9th Conference European Sociological Association

RN33 Women's and Gender Studies

2009-09-03 09:00:00 2009-09-03 10:30:00 Thursday, 3 September 09:00 - 10:30 History and Feminist Theory Building II, C4.01

Times of uncertainty - uncertain masculinities - A critical approach to questions of transforming gender orders

Looking at sociological debates about increasing precarious living conditions in post-industrial societies, we find differing ways of dealing with gender: Ignoring the gendered dimensions of social transformation while at the same time refering to a now fragile masculine position - the male breadwinner. In contrast to this well known bias in social theories we find the modernisation diagnosis that the dissolution of regular employs and the increase of discontinuities in the life course lead to an alignment of women's and men's circumstances and biographical trajectories. And, not at least, social transformation is discussed as crisis of masculinity in the context of changing gender configurations (providing for a familiy as masculinity resource). All these theoretical assumptions affirm - explicitly or implicitly - the link of full employment, working identities and masculinity.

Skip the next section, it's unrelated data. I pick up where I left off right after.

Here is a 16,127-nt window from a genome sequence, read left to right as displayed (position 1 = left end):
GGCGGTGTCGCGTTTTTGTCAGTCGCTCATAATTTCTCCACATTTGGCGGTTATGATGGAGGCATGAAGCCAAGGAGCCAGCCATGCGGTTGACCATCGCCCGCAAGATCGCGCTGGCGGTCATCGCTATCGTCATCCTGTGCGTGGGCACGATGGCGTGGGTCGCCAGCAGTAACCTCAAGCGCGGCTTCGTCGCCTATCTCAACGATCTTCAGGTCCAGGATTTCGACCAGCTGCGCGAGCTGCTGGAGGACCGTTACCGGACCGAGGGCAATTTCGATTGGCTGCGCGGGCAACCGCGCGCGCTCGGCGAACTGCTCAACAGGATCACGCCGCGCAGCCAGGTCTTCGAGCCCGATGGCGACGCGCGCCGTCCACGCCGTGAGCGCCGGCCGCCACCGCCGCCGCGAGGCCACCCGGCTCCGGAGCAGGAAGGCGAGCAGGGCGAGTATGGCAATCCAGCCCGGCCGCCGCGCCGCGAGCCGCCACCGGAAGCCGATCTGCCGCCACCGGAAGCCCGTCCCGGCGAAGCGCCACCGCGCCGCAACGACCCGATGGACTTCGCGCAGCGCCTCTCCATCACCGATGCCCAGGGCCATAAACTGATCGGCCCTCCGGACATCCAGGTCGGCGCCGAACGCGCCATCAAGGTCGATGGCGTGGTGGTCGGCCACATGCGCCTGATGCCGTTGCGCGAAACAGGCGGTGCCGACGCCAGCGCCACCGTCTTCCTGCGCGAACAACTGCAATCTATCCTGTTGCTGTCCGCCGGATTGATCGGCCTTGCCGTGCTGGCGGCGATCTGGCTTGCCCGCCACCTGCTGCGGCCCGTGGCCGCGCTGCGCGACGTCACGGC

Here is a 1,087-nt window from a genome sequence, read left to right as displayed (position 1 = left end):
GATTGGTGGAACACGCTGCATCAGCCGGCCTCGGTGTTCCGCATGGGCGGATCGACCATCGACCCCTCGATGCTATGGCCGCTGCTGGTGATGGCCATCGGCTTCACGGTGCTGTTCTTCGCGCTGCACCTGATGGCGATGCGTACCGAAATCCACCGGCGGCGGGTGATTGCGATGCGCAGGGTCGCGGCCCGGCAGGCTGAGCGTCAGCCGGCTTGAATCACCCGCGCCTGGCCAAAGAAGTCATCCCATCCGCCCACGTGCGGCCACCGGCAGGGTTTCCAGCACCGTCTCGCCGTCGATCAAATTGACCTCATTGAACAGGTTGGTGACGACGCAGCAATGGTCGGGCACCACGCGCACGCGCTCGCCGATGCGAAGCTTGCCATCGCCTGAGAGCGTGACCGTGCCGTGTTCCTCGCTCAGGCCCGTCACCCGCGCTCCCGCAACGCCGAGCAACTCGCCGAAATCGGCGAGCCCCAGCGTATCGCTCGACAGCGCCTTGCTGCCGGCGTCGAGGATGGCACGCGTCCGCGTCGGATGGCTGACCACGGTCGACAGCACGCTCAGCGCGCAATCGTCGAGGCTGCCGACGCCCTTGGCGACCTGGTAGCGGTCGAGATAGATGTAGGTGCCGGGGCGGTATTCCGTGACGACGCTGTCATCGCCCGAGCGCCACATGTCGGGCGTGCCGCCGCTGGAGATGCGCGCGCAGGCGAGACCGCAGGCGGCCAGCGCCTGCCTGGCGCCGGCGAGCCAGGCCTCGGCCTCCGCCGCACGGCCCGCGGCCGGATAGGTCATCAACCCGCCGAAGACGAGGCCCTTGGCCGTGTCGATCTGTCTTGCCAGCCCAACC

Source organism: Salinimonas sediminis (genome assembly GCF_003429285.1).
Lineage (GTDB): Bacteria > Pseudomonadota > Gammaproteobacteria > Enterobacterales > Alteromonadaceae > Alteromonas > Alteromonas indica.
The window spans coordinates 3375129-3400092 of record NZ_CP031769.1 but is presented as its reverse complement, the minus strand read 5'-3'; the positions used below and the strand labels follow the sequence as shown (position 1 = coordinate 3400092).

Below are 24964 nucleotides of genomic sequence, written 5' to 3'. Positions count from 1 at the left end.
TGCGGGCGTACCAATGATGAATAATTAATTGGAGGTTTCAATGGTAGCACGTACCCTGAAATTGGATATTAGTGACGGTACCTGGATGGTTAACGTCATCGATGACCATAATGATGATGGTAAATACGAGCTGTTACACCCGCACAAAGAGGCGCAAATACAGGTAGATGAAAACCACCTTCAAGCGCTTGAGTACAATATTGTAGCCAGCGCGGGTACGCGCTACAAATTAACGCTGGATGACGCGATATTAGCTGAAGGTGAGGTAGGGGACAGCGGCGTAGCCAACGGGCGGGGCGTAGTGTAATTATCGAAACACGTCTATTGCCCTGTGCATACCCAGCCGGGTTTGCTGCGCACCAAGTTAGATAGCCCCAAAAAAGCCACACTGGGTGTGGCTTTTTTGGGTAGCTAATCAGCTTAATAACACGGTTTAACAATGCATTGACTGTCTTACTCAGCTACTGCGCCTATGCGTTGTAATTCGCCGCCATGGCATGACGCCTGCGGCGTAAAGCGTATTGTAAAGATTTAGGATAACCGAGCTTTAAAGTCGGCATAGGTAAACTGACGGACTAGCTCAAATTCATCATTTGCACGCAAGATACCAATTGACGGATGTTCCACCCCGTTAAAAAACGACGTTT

In our paper we will discuss this theoretical implication by focussing a constellation which points to contradicting dynamics within the gender order: marginalised masculinity. Drawing on theoretical assumptions of Bourdieu (masculine domination) and Connell (hegemonic masculinity) we will exemplify our theoretical arguments by empirical findings from a qualitative longitudinal study with young males whose life course is shaped by social disatvantage and social control within the German welfare state. Enfolding the case of marginalised masculinities enables us to re-think the relation of gender, social uncertainty and biographical discontinuity which leads to open questions about transforming gender orders. The link between masculinity and gainful employment is put into motion and the complexity of the relation between power, social inequality and gender configurations become visible.